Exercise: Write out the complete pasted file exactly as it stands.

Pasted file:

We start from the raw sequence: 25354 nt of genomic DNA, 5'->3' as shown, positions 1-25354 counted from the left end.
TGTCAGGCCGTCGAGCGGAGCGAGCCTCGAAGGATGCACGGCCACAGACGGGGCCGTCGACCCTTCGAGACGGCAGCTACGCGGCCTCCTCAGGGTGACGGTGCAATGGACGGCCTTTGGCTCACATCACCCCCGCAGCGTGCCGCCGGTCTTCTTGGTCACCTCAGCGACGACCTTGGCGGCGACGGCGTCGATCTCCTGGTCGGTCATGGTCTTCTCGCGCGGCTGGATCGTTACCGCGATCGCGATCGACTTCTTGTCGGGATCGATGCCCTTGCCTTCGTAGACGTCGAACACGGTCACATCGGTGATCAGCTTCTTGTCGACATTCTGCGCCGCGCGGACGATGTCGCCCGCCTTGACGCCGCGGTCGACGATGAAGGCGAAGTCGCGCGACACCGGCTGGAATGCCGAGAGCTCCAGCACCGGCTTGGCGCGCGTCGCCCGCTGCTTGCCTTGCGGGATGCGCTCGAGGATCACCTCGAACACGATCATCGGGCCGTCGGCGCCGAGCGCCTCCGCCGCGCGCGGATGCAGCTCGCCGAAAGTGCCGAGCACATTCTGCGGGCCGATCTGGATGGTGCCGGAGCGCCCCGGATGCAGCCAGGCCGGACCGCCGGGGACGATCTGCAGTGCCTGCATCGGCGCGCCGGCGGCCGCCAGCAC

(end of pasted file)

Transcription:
We start from the raw sequence: 25354 nt of genomic DNA, 5'->3' as shown, positions 1-25354 counted from the left end.
TGTCAGGCCGTCGAGCGGAGCGAGCCTCGAAGGATGCACGGCCACAGACGGGGCCGTCGACCCTTCGAGACGGCAGCTACGCGGCCTCCTCAGGGTGACGGTGCAATGGACGGCCTTTGGCTCACATCACCCCCGCAGCGTGCCGCCGGTCTTCTTGGTCACCTCAGCGACGACCTTGGCGGCGACGGCGTCGATCTCCTGGTCGGTCATGGTCTTCTCGCGCGGCTGGATCGTTACCGCGATCGCGATCGACTTCTTGTCGGGATCGATGCCCTTGCCTTCGTAGACGTCGAACACGGTCACATCGGTGATCAGCTTCTTGTCGACATTCTGCGCCGCGCGGACGATGTCGCCCGCCTTGACGCCGCGGTCGACGATGAAGGCGAAGTCGCGCGACACCGGCTGGAATGCCGAGAGCTCCAGCACCGGCTTGGCGCGCGTCGCCCGCTGCTTGCCTTGCGGGATGCGCTCGAGGATCACCTCGAACACGATCATCGGGCCGTCGGCGCCGAGCGCCTCCGCCGCGCGCGGATGCAGCTCGCCGAAAGTGCCGAGCACATTCTGCGGGCCGATCTGGATGGTGCCGGAGCGCCCCGGATGCAGCCAGGCCGGACCGCCGGGGACGATCTGCAGTGCCTGCATCGGCGCGCCGGCGGCCGCCAGCAC